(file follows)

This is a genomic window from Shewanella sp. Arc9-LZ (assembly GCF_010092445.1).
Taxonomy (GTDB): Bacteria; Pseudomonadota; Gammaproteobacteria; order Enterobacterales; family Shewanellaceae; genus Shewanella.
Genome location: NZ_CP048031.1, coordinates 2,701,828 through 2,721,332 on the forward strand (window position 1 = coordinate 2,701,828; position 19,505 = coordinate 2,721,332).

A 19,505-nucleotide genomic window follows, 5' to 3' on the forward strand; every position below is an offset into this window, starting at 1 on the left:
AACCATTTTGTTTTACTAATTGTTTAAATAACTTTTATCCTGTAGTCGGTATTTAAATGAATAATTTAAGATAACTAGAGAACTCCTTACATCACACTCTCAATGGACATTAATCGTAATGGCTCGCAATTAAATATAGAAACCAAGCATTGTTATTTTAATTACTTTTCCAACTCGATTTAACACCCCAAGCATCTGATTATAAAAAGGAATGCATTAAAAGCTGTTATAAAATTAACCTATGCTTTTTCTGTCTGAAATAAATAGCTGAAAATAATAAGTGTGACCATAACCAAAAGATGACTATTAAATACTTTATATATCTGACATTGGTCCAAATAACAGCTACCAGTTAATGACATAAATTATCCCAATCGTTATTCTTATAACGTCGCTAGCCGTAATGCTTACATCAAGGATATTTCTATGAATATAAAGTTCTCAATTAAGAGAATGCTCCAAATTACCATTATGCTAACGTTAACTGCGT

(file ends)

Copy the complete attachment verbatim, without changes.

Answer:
This is a genomic window from Shewanella sp. Arc9-LZ (assembly GCF_010092445.1).
Taxonomy (GTDB): Bacteria; Pseudomonadota; Gammaproteobacteria; order Enterobacterales; family Shewanellaceae; genus Shewanella.
Genome location: NZ_CP048031.1, coordinates 2,701,828 through 2,721,332 on the forward strand (window position 1 = coordinate 2,701,828; position 19,505 = coordinate 2,721,332).

A 19,505-nucleotide genomic window follows, 5' to 3' on the forward strand; every position below is an offset into this window, starting at 1 on the left:
AACCATTTTGTTTTACTAATTGTTTAAATAACTTTTATCCTGTAGTCGGTATTTAAATGAATAATTTAAGATAACTAGAGAACTCCTTACATCACACTCTCAATGGACATTAATCGTAATGGCTCGCAATTAAATATAGAAACCAAGCATTGTTATTTTAATTACTTTTCCAACTCGATTTAACACCCCAAGCATCTGATTATAAAAAGGAATGCATTAAAAGCTGTTATAAAATTAACCTATGCTTTTTCTGTCTGAAATAAATAGCTGAAAATAATAAGTGTGACCATAACCAAAAGATGACTATTAAATACTTTATATATCTGACATTGGTCCAAATAACAGCTACCAGTTAATGACATAAATTATCCCAATCGTTATTCTTATAACGTCGCTAGCCGTAATGCTTACATCAAGGATATTTCTATGAATATAAAGTTCTCAATTAAGAGAATGCTCCAAATTACCATTATGCTAACGTTAACTGCGT